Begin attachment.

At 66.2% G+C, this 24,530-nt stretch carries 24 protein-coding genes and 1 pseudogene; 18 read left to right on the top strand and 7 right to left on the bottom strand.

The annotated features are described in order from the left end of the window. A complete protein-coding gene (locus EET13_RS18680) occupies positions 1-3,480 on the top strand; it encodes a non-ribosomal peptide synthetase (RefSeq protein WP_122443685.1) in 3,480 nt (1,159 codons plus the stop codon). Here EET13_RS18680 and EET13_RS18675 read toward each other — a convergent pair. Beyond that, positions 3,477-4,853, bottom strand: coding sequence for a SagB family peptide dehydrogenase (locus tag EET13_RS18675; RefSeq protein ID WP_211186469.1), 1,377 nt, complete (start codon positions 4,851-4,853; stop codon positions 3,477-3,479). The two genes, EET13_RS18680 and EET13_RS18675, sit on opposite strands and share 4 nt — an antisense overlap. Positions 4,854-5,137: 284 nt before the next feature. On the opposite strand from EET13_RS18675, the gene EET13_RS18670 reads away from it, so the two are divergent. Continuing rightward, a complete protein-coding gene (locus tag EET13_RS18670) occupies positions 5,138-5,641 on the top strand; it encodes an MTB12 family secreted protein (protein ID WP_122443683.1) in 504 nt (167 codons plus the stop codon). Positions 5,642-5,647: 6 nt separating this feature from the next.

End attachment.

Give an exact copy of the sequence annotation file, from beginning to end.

At 66.2% G+C, this 24,530-nt stretch carries 24 protein-coding genes and 1 pseudogene; 18 read left to right on the top strand and 7 right to left on the bottom strand.

The annotated features are described in order from the left end of the window. A complete protein-coding gene (locus EET13_RS18680) occupies positions 1-3,480 on the top strand; it encodes a non-ribosomal peptide synthetase (RefSeq protein WP_122443685.1) in 3,480 nt (1,159 codons plus the stop codon). Here EET13_RS18680 and EET13_RS18675 read toward each other — a convergent pair. Beyond that, positions 3,477-4,853, bottom strand: coding sequence for a SagB family peptide dehydrogenase (locus tag EET13_RS18675; RefSeq protein ID WP_211186469.1), 1,377 nt, complete (start codon positions 4,851-4,853; stop codon positions 3,477-3,479). The two genes, EET13_RS18680 and EET13_RS18675, sit on opposite strands and share 4 nt — an antisense overlap. Positions 4,854-5,137: 284 nt before the next feature. On the opposite strand from EET13_RS18675, the gene EET13_RS18670 reads away from it, so the two are divergent. Continuing rightward, a complete protein-coding gene (locus tag EET13_RS18670) occupies positions 5,138-5,641 on the top strand; it encodes an MTB12 family secreted protein (protein ID WP_122443683.1) in 504 nt (167 codons plus the stop codon). Positions 5,642-5,647: 6 nt separating this feature from the next.